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Bridging gaps through light : an archaeological exploration of light and dark in the Atlantic Scottish Iron Age

Representing a broad attempt to open up debate on an issue that has been largely overlooked, this thesis aims to explore the relationship between Atlantic Scotland’s Iron Age communities (and in particular, the broch cultures of Northern Scotland) and light – a complex, multifaceted, and universally significant facet of human existence. Thus far, the role of light has received little interest in prehistoric studies, and when such an interest does occur, it has often been restricted to entrance orientation research. Indeed, little attempt has actually been made to understand how light was orchestrated to shape social experience in the past, or how differing dimensions of light work to reveal or conceal aspects of social life; how was light experienced? What did light mean? Proposing an alternative approach to the study of light, these are questions which this thesis aims to explore; seeking to understand how Scottish Iron Age society orchestrated and manipulated light to create social experience. Due to light’s complexity, the thesis sections its study into a number of separate themes: structural orientation, the cosmological model and space, light and functionality, the psychological impact of light and dark, and light in the landscape and the influence of the weather and the environment. To explore each of these, the thesis pursues a plural methodology, combining typical data-based approaches (map-based studies, broad ranging landscape and GIS research; architectural-typological studies) with more qualitative analysis (e.g. phenomenology, ethnographic analogy, folklore analysis), attempting to explore both the physical and cognitive effects of light and darkness in the past.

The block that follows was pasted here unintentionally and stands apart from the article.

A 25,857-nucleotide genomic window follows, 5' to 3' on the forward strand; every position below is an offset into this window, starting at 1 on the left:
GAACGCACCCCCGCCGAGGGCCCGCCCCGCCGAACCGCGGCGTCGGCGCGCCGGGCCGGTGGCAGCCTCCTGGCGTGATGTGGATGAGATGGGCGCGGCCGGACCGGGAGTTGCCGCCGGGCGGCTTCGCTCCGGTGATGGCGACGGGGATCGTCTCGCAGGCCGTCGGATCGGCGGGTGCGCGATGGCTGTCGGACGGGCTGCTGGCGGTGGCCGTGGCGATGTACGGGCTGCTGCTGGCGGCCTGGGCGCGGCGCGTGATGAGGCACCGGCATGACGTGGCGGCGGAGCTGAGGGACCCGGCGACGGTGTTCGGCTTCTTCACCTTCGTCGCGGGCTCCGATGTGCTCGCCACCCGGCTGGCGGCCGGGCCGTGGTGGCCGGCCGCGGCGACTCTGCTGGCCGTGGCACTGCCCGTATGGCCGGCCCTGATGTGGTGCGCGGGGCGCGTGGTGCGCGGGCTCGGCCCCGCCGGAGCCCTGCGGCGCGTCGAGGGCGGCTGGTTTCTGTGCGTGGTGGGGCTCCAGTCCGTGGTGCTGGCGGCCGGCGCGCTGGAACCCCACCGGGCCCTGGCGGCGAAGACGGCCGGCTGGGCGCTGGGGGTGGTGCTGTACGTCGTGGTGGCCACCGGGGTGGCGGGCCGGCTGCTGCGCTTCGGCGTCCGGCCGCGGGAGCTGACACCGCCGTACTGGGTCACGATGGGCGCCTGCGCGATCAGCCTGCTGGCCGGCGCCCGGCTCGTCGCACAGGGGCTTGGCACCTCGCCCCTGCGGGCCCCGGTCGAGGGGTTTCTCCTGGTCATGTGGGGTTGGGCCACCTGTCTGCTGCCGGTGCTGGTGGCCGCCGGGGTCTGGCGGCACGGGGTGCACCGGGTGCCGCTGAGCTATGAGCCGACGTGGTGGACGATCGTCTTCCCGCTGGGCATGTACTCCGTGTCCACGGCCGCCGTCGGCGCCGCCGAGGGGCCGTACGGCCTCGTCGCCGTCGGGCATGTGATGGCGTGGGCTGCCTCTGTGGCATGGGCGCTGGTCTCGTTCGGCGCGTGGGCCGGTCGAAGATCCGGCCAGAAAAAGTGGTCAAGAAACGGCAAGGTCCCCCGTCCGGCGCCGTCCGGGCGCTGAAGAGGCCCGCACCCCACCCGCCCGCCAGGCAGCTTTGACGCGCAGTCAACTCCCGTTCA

Identiferoai:union.ndltd.org:bl.uk/oai:ethos.bl.uk:646417
Date January 2014
CreatorsCrowther, Thomas Gregory William
PublisherDurham University
Source SetsEthos UK
Detected LanguageEnglish
TypeElectronic Thesis or Dissertation
Sourcehttp://etheses.dur.ac.uk/11074/

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